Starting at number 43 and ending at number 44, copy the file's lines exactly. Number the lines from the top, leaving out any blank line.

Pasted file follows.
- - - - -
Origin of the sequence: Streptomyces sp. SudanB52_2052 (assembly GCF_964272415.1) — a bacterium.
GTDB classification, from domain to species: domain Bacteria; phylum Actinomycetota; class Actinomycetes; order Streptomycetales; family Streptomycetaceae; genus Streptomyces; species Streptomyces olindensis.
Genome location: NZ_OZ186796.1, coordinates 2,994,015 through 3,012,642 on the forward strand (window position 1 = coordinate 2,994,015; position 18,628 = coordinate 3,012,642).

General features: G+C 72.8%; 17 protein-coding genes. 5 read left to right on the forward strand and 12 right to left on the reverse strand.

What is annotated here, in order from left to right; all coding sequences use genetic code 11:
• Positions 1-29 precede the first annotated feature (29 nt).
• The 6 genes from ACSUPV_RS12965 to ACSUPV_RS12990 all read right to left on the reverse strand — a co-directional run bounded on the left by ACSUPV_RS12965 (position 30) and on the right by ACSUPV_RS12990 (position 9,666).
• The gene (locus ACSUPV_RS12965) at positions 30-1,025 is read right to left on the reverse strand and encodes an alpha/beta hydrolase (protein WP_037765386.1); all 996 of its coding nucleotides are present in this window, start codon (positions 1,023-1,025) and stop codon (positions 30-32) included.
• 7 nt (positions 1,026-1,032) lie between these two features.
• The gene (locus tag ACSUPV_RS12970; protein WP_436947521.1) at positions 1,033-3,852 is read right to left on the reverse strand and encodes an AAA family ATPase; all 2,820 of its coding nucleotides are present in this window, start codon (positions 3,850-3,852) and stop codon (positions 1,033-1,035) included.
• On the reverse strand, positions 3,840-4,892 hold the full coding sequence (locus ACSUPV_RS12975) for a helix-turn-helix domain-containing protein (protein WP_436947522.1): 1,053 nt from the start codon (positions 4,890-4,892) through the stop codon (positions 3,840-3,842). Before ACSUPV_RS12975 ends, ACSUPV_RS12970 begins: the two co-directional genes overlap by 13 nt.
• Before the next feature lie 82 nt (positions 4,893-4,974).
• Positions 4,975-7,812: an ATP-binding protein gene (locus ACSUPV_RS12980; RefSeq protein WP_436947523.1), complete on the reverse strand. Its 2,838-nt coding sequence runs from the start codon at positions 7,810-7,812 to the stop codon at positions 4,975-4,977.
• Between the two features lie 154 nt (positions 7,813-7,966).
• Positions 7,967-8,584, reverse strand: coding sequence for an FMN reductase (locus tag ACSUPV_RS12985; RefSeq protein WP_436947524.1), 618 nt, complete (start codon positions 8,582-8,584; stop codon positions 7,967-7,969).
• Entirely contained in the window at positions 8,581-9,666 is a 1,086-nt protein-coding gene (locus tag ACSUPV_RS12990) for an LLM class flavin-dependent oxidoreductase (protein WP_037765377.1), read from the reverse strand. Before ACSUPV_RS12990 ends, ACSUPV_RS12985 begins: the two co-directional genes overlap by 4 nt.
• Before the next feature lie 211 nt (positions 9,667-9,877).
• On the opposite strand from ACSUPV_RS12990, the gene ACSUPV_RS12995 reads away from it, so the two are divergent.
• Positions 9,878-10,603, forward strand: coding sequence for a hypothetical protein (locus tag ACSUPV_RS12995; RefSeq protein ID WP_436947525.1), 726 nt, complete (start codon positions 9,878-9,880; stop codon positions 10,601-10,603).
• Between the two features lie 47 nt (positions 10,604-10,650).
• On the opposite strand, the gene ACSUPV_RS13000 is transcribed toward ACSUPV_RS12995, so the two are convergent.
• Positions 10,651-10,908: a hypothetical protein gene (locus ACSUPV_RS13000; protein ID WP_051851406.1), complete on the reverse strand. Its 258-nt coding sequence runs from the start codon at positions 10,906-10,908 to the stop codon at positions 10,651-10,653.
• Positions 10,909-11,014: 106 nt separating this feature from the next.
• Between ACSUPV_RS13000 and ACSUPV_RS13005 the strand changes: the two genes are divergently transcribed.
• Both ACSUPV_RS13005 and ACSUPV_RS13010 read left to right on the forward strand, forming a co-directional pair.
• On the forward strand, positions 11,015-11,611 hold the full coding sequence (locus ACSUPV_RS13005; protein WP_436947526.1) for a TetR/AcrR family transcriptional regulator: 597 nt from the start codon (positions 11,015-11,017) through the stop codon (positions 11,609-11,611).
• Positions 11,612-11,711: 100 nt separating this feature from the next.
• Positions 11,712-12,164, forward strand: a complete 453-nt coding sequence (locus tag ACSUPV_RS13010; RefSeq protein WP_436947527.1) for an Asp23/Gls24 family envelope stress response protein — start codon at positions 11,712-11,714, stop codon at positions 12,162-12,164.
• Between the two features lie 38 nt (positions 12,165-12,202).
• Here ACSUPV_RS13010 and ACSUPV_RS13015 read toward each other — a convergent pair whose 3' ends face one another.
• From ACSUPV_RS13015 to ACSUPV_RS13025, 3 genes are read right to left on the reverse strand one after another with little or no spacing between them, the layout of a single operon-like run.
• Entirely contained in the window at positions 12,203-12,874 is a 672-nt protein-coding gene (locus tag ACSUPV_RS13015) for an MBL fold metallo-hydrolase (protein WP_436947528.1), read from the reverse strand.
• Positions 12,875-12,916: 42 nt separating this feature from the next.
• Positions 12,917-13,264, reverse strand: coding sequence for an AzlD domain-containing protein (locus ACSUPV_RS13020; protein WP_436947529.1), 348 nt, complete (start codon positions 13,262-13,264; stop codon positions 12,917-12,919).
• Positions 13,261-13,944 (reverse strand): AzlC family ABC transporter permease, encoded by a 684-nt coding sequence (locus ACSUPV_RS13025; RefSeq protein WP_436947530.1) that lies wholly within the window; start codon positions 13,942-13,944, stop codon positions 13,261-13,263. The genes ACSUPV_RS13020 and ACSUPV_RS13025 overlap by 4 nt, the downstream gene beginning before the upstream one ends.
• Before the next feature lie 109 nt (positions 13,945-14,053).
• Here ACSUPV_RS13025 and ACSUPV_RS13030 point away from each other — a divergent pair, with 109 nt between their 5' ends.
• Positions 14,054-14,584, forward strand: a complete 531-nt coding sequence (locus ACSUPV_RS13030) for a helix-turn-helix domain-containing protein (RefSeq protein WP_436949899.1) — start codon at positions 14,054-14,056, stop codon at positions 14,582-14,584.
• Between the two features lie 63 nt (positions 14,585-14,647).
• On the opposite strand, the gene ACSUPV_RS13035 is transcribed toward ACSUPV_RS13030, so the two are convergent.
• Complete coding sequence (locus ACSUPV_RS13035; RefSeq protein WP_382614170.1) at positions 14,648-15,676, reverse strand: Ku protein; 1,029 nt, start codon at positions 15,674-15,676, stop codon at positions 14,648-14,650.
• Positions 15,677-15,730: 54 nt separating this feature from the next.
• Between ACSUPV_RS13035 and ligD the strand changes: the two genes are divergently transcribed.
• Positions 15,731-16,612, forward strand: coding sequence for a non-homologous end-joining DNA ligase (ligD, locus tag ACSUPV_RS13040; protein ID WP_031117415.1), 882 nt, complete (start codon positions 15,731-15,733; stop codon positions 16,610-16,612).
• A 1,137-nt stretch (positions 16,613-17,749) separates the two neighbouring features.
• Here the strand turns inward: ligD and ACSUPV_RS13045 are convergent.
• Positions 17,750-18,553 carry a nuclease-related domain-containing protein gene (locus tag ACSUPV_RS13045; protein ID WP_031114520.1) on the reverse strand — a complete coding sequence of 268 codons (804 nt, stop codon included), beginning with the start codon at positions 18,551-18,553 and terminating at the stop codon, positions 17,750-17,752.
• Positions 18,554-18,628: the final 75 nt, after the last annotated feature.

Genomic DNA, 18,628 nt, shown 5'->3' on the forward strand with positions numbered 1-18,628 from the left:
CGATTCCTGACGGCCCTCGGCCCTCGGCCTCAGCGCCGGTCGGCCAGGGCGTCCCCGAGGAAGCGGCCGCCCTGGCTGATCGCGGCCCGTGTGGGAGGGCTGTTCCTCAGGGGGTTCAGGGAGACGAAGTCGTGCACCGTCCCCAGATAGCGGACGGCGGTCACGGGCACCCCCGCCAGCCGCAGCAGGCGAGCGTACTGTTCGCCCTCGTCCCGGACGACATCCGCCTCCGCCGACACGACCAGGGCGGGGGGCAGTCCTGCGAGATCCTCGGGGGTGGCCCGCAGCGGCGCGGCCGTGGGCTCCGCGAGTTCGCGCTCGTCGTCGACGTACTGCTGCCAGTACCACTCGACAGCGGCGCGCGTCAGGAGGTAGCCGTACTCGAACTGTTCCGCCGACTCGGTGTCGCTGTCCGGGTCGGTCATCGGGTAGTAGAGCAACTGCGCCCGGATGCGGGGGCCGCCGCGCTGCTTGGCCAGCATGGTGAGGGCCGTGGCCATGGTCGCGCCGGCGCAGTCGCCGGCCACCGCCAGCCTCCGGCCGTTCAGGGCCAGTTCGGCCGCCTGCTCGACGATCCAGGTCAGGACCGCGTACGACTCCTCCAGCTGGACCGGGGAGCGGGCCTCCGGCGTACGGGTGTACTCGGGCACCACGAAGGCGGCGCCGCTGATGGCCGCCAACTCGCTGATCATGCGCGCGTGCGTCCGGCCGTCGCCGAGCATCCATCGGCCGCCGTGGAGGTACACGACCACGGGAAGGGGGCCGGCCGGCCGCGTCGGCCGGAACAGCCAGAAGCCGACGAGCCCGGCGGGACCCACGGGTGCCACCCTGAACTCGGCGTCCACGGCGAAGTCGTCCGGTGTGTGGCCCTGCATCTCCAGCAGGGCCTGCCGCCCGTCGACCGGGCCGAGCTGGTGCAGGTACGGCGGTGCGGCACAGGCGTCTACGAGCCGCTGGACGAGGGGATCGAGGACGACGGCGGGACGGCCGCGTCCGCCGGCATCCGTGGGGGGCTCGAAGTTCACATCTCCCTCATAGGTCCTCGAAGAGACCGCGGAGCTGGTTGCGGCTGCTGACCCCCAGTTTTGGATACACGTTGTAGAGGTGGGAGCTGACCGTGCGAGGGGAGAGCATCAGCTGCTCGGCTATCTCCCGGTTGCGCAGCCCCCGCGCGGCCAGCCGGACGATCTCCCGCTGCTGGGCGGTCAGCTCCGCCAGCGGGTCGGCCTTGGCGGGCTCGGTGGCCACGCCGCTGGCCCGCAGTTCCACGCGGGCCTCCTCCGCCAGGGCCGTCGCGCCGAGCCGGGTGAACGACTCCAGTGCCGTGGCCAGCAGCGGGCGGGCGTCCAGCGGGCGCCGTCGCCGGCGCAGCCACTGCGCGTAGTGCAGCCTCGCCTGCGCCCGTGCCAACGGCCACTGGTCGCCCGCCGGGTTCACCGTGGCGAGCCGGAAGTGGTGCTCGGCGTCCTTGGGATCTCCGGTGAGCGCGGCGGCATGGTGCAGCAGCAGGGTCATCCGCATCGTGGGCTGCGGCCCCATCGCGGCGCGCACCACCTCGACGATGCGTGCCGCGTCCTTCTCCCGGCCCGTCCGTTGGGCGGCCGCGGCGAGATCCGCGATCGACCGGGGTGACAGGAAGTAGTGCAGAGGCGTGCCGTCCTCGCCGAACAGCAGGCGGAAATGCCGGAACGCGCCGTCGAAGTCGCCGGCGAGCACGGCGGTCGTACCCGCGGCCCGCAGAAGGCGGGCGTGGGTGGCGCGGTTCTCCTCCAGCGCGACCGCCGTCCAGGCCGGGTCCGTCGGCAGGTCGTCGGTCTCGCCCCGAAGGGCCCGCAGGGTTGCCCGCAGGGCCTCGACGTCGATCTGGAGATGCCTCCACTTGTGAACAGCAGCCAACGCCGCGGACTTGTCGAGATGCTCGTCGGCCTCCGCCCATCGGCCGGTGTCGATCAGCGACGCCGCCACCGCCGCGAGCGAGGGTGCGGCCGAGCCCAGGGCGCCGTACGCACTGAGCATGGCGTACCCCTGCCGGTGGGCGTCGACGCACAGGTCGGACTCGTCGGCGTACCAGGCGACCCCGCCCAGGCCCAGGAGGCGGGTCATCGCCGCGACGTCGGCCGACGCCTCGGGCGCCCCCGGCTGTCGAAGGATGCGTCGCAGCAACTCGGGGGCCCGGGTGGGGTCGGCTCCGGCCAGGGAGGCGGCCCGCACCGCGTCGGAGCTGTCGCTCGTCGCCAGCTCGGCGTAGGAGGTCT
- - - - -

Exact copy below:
• Between ACSUPV_RS13035 and ligD the strand changes: the two genes are divergently transcribed.
• Positions 15,731-16,612, forward strand: coding sequence for a non-homologous end-joining DNA ligase (ligD, locus tag ACSUPV_RS13040; protein ID WP_031117415.1), 882 nt, complete (start codon positions 15,731-15,733; stop codon positions 16,610-16,612).